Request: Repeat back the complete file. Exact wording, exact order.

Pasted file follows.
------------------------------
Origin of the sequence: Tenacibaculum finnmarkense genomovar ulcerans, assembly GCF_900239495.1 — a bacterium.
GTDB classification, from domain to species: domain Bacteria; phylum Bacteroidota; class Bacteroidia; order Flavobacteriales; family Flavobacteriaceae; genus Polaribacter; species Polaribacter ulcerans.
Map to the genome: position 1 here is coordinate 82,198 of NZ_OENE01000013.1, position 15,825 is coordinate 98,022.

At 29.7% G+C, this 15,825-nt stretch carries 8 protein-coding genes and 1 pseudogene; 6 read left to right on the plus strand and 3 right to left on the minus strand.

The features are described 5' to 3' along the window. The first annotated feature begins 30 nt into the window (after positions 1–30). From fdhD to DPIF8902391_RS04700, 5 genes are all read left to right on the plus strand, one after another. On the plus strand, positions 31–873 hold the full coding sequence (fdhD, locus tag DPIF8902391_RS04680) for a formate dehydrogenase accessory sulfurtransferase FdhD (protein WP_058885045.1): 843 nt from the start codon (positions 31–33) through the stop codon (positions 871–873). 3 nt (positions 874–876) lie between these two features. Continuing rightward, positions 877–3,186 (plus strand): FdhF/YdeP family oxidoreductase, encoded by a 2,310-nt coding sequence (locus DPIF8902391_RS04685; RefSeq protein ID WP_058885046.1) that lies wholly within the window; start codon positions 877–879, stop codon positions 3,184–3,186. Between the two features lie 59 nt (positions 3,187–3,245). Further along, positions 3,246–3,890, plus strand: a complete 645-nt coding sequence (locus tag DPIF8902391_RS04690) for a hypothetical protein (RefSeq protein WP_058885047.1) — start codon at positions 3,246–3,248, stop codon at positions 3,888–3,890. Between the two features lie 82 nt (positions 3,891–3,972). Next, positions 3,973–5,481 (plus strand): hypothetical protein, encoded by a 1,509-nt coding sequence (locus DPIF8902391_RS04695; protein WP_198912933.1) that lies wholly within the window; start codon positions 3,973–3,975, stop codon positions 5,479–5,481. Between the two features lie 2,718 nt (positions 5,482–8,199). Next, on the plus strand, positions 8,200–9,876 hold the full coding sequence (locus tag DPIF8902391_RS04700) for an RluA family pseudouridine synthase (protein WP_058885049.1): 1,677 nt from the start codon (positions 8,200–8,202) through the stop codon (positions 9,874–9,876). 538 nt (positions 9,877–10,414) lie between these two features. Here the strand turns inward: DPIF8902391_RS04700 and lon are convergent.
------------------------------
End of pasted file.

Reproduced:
Origin of the sequence: Tenacibaculum finnmarkense genomovar ulcerans, assembly GCF_900239495.1 — a bacterium.
GTDB classification, from domain to species: domain Bacteria; phylum Bacteroidota; class Bacteroidia; order Flavobacteriales; family Flavobacteriaceae; genus Polaribacter; species Polaribacter ulcerans.
Map to the genome: position 1 here is coordinate 82,198 of NZ_OENE01000013.1, position 15,825 is coordinate 98,022.

At 29.7% G+C, this 15,825-nt stretch carries 8 protein-coding genes and 1 pseudogene; 6 read left to right on the plus strand and 3 right to left on the minus strand.

The features are described 5' to 3' along the window. The first annotated feature begins 30 nt into the window (after positions 1–30). From fdhD to DPIF8902391_RS04700, 5 genes are all read left to right on the plus strand, one after another. On the plus strand, positions 31–873 hold the full coding sequence (fdhD, locus tag DPIF8902391_RS04680) for a formate dehydrogenase accessory sulfurtransferase FdhD (protein WP_058885045.1): 843 nt from the start codon (positions 31–33) through the stop codon (positions 871–873). 3 nt (positions 874–876) lie between these two features. Continuing rightward, positions 877–3,186 (plus strand): FdhF/YdeP family oxidoreductase, encoded by a 2,310-nt coding sequence (locus DPIF8902391_RS04685; RefSeq protein ID WP_058885046.1) that lies wholly within the window; start codon positions 877–879, stop codon positions 3,184–3,186. Between the two features lie 59 nt (positions 3,187–3,245). Further along, positions 3,246–3,890, plus strand: a complete 645-nt coding sequence (locus tag DPIF8902391_RS04690) for a hypothetical protein (RefSeq protein WP_058885047.1) — start codon at positions 3,246–3,248, stop codon at positions 3,888–3,890. Between the two features lie 82 nt (positions 3,891–3,972). Next, positions 3,973–5,481 (plus strand): hypothetical protein, encoded by a 1,509-nt coding sequence (locus DPIF8902391_RS04695; protein WP_198912933.1) that lies wholly within the window; start codon positions 3,973–3,975, stop codon positions 5,479–5,481. Between the two features lie 2,718 nt (positions 5,482–8,199). Next, on the plus strand, positions 8,200–9,876 hold the full coding sequence (locus tag DPIF8902391_RS04700) for an RluA family pseudouridine synthase (protein WP_058885049.1): 1,677 nt from the start codon (positions 8,200–8,202) through the stop codon (positions 9,874–9,876). 538 nt (positions 9,877–10,414) lie between these two features. Here the strand turns inward: DPIF8902391_RS04700 and lon are convergent.